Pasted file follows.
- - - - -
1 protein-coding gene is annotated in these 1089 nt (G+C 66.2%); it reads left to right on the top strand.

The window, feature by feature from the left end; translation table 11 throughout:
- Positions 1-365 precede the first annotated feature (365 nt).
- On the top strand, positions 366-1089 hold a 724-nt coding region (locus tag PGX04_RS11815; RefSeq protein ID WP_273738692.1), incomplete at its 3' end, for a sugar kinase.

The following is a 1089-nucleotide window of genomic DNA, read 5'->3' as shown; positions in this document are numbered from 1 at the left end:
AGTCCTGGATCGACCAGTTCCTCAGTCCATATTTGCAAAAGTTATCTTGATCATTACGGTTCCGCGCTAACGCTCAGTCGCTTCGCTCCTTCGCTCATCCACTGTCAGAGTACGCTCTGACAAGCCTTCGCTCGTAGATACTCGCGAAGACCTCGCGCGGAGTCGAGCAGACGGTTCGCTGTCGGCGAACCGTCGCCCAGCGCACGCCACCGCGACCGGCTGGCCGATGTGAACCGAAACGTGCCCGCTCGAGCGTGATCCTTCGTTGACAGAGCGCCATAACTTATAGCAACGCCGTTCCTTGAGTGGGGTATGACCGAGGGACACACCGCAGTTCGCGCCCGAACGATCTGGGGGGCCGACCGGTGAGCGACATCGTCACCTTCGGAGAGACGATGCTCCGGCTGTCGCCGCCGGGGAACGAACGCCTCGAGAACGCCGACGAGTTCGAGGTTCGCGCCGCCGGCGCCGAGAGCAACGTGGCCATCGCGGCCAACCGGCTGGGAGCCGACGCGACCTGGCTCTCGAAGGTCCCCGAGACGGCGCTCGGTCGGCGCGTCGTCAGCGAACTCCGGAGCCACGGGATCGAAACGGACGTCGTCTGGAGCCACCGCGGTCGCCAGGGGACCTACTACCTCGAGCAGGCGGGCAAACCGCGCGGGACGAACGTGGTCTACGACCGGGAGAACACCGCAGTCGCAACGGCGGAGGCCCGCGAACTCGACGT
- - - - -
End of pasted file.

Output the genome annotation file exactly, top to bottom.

1 protein-coding gene is annotated in these 1089 nt (G+C 66.2%); it reads left to right on the top strand.

The window, feature by feature from the left end; translation table 11 throughout:
- Positions 1-365 precede the first annotated feature (365 nt).
- On the top strand, positions 366-1089 hold a 724-nt coding region (locus tag PGX04_RS11815; RefSeq protein ID WP_273738692.1), incomplete at its 3' end, for a sugar kinase.

The following is a 1089-nucleotide window of genomic DNA, read 5'->3' as shown; positions in this document are numbered from 1 at the left end:
AGTCCTGGATCGACCAGTTCCTCAGTCCATATTTGCAAAAGTTATCTTGATCATTACGGTTCCGCGCTAACGCTCAGTCGCTTCGCTCCTTCGCTCATCCACTGTCAGAGTACGCTCTGACAAGCCTTCGCTCGTAGATACTCGCGAAGACCTCGCGCGGAGTCGAGCAGACGGTTCGCTGTCGGCGAACCGTCGCCCAGCGCACGCCACCGCGACCGGCTGGCCGATGTGAACCGAAACGTGCCCGCTCGAGCGTGATCCTTCGTTGACAGAGCGCCATAACTTATAGCAACGCCGTTCCTTGAGTGGGGTATGACCGAGGGACACACCGCAGTTCGCGCCCGAACGATCTGGGGGGCCGACCGGTGAGCGACATCGTCACCTTCGGAGAGACGATGCTCCGGCTGTCGCCGCCGGGGAACGAACGCCTCGAGAACGCCGACGAGTTCGAGGTTCGCGCCGCCGGCGCCGAGAGCAACGTGGCCATCGCGGCCAACCGGCTGGGAGCCGACGCGACCTGGCTCTCGAAGGTCCCCGAGACGGCGCTCGGTCGGCGCGTCGTCAGCGAACTCCGGAGCCACGGGATCGAAACGGACGTCGTCTGGAGCCACCGCGGTCGCCAGGGGACCTACTACCTCGAGCAGGCGGGCAAACCGCGCGGGACGAACGTGGTCTACGACCGGGAGAACACCGCAGTCGCAACGGCGGAGGCCCGCGAACTCGACGT